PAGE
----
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jEdit

jEdit Another Java-based, and thus very portable application, jEdit is a code editor that was built to be extended by plugins (these are somewhat different than the Eclipse modules, as you can switch them on and off individually and choose the ones you need for a specific task). As a stand-alone program, it will offer syntax highlighting, macros, support for Unicode, and a high degree of customizability. However, its plugins will allow it to become a powerful IDE for web development languages and standards, as well as scripting and parsed languages (and, in fact, just about any language a plugin has been written for). It's also a light program, so it's easy to keep running in the background even on slower systems. After installing the program, the plugins to look for right away are BufferTabs, which allows to have multiple documents open at the same time and adds a few additional features that pertain to multiple document handling, and the XML plugin, which is an extensive plugin which adds structures for XML, HTML, CSS, and JavaScript. With these two plugins alone, and some tweaking of the UI to meet your needs, you'll have a very powerful client-side web development platform. The process of adding plugins has been simplified remarkably: You add them from within the software itself, again, just like in Eclipse. All you need to do is select Plugin Manager from the Plugins menu, and then select the plugins you'd like to install. The program will automatically locate a trusted server and download the required files. You can find out more about the locations from which these files are being downloaded from on their website, but they're maintained by an open developer community so a risk of vulnerability is very low. If you wish, the plugins are also available from SourceForge as separate downloads.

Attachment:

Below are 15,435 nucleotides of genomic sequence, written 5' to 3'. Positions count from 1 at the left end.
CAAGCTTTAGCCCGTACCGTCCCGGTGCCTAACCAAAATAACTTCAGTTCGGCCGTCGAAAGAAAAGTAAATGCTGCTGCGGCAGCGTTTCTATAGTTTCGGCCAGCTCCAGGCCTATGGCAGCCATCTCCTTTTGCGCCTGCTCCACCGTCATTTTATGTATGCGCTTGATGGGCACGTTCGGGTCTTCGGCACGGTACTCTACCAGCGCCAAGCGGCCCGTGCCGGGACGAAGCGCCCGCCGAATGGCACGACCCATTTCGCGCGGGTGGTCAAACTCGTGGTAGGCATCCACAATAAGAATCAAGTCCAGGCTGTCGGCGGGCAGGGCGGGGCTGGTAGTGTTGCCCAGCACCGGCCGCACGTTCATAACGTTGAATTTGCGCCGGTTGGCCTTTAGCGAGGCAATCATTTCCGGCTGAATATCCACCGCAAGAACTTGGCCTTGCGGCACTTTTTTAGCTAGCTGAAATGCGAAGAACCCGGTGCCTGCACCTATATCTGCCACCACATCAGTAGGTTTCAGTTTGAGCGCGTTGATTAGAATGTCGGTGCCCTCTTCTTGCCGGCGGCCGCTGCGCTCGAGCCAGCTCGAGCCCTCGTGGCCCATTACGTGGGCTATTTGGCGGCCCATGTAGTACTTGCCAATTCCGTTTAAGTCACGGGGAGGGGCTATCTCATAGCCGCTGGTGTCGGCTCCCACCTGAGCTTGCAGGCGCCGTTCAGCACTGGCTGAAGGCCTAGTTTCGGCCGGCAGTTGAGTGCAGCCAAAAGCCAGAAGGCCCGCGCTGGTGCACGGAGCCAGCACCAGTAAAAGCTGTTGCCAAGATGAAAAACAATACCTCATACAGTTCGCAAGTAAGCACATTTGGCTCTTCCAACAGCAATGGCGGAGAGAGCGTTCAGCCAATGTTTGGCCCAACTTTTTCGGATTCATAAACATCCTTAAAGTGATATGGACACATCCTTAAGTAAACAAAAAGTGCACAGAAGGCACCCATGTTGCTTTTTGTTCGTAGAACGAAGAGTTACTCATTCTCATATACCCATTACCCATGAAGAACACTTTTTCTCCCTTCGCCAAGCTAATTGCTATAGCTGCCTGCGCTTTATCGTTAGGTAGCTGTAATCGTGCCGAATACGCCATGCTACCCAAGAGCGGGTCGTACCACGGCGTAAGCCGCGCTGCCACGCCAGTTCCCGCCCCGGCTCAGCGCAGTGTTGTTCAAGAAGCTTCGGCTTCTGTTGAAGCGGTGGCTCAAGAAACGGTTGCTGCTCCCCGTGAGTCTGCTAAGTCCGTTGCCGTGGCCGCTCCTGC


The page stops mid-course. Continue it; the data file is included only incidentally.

You can find jEdit's home page here. It's recommended that you look through their Quick Start Guide so that installation and setup are hassle-free. You may also want to look into the jEdit Wiki, and their Community Site. Most importantly: Tweak away! Virtually everything in jEdit can be customized, modded, skinned, and tinkered with, and it's best to take full advantage of that.

SeaMonkey

seamonkey The Mozilla SeaMonkey application suite includes within it Composer, an HTML editor which includes a WYSIWYG interface as well as a tag-browsing one. Currently, however, it is not yet evolved enough to be a complete solution for webpage authoring. So why is it mentioned here? Several reasons: The first being that it does include a WYSIWYG editing capability which you can use to speed up building certain elements and then taking the code from the HTML Editing mode and using it elsewhere (in jEdit, for example), and the Tag View allows you to analyze more complex structures. Another reason is that it allows you to install almost every plugin/extension into the SeaMonkey browser that you would normally be able to install into FireFox, which means you can have 2 browsers based on Mozilla installed -- one with browsing extensions for day-to-day use, and one with development extensions (more on that below, under FireFox). The composer itself hasn't been enhanced much over time, but it's a good idea to keep an eye on its development, since the Mozilla developer group/s often have 'development bursts', and one would definitely be nice to see in the SeaMonkey Composer.

FireFox

firefox Mozilla Firefox, in and of itself, may be 'just a browser', but with just a couple of extensions it can be an invaluable addition to your web development toolkit. In fact, even without any plugins, Firefox already comes with an error console for CSS and Javascript debugging, and a DOM inspector. Just these two tools, along with any syntax-aware (or even just a syntax-coloring) text editor makes for a good start as a client-side web-developing app duo.